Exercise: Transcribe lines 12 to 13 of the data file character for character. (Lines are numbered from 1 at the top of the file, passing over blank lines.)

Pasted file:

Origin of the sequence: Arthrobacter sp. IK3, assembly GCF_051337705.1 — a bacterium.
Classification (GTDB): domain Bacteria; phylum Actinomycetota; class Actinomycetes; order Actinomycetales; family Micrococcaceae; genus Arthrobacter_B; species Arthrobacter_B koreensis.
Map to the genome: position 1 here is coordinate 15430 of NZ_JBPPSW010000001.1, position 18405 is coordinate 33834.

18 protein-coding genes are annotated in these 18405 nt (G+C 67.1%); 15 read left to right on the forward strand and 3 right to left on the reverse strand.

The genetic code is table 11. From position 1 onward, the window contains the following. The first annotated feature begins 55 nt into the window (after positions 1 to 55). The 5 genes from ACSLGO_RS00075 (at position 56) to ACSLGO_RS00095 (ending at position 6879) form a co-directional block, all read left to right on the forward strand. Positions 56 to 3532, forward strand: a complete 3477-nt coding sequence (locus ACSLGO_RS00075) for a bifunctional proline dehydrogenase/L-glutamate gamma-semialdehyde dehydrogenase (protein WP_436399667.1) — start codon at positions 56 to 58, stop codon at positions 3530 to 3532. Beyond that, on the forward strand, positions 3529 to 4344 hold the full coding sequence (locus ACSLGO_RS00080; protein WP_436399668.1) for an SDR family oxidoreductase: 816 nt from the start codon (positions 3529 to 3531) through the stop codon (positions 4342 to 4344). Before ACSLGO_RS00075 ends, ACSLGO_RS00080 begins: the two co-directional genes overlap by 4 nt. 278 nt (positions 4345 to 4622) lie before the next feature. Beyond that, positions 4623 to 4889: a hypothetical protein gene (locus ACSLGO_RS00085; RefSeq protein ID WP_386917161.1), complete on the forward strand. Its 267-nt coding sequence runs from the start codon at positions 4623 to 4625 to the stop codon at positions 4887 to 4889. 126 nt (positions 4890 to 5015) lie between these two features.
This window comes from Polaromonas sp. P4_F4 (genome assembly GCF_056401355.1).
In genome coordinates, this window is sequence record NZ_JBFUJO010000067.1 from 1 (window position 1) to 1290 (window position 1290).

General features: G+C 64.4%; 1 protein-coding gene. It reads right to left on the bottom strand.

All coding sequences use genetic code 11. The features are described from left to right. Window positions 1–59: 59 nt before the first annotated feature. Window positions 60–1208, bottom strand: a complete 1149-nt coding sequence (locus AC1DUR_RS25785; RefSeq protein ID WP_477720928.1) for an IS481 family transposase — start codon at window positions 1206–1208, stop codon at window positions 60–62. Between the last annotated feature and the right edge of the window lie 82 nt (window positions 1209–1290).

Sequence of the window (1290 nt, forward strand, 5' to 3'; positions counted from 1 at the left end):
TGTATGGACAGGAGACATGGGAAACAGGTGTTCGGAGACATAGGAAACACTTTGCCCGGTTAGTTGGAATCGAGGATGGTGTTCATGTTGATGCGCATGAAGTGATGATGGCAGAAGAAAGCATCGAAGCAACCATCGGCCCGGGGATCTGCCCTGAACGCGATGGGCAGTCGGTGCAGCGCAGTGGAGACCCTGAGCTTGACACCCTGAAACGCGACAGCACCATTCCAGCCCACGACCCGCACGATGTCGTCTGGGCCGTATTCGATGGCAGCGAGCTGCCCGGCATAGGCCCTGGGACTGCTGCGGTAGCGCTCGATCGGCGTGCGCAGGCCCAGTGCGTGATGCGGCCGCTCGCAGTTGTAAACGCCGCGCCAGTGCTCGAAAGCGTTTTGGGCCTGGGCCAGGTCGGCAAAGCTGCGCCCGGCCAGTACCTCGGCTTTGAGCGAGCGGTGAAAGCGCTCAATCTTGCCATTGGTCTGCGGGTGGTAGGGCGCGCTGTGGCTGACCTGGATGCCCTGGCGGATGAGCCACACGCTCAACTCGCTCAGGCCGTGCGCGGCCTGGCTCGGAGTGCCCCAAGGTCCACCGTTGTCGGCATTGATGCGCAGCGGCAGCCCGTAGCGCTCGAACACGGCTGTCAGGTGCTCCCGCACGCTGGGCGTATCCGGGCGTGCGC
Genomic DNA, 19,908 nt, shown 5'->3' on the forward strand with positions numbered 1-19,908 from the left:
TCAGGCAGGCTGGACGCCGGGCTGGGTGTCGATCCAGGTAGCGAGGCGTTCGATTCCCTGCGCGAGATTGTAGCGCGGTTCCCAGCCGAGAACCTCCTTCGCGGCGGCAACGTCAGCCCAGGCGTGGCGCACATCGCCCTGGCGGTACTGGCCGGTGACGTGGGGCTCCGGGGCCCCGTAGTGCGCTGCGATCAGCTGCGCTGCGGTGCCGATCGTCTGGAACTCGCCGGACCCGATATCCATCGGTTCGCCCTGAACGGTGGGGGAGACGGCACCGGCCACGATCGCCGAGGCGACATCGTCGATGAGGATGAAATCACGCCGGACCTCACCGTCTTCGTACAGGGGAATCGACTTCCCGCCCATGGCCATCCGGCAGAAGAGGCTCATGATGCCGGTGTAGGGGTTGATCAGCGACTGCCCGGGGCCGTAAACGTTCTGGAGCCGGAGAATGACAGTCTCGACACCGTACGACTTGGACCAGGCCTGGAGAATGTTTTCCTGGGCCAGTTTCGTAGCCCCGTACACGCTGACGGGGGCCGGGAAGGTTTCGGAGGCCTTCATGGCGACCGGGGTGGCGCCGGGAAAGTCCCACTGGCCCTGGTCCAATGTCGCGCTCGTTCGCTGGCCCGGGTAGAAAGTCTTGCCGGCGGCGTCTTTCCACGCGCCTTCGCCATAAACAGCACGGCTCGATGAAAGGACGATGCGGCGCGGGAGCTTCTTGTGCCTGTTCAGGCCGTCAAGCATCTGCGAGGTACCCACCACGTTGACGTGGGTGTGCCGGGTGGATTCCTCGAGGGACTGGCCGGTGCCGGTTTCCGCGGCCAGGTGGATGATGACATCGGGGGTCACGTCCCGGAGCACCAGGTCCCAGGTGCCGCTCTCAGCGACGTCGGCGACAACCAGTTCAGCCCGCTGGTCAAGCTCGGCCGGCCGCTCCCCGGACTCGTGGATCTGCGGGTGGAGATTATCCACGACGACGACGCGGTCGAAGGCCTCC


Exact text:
Genomic DNA, 19,908 nt, shown 5'->3' on the forward strand with positions numbered 1-19,908 from the left:
TCAGGCAGGCTGGACGCCGGGCTGGGTGTCGATCCAGGTAGCGAGGCGTTCGATTCCCTGCGCGAGATTGTAGCGCGGTTCCCAGCCGAGAACCTCCTTCGCGGCGGCAACGTCAGCCCAGGCGTGGCGCACATCGCCCTGGCGGTACTGGCCGGTGACGTGGGGCTCCGGGGCCCCGTAGTGCGCTGCGATCAGCTGCGCTGCGGTGCCGATCGTCTGGAACTCGCCGGACCCGATATCCATCGGTTCGCCCTGAACGGTGGGGGAGACGGCACCGGCCACGATCGCCGAGGCGACATCGTCGATGAGGATGAAATCACGCCGGACCTCACCGTCTTCGTACAGGGGAATCGACTTCCCGCCCATGGCCATCCGGCAGAAGAGGCTCATGATGCCGGTGTAGGGGTTGATCAGCGACTGCCCGGGGCCGTAAACGTTCTGGAGCCGGAGAATGACAGTCTCGACACCGTACGACTTGGACCAGGCCTGGAGAATGTTTTCCTGGGCCAGTTTCGTAGCCCCGTACACGCTGACGGGGGCCGGGAAGGTTTCGGAGGCCTTCATGGCGACCGGGGTGGCGCCGGGAAAGTCCCACTGGCCCTGGTCCAATGTCGCGCTCGTTCGCTGGCCCGGGTAGAAAGTCTTGCCGGCGGCGTCTTTCCACGCGCCTTCGCCATAAACAGCACGGCTCGATGAAAGGACGATGCGGCGCGGGAGCTTCTTGTGCCTGTTCAGGCCGTCAAGCATCTGCGAGGTACCCACCACGTTGACGTGGGTGTGCCGGGTGGATTCCTCGAGGGACTGGCCGGTGCCGGTTTCCGCGGCCAGGTGGATGATGACATCGGGGGTCACGTCCCGGAGCACCAGGTCCCAGGTGCCGCTCTCAGCGACGTCGGCGACAACCAGTTCAGCCCGCTGGTCAAGCTCGGCCGGCCGCTCCCCGGACTCGTGGATCTGCGGGTGGAGATTATCCACGACGACGACGCGGTCGAAGGCCTCC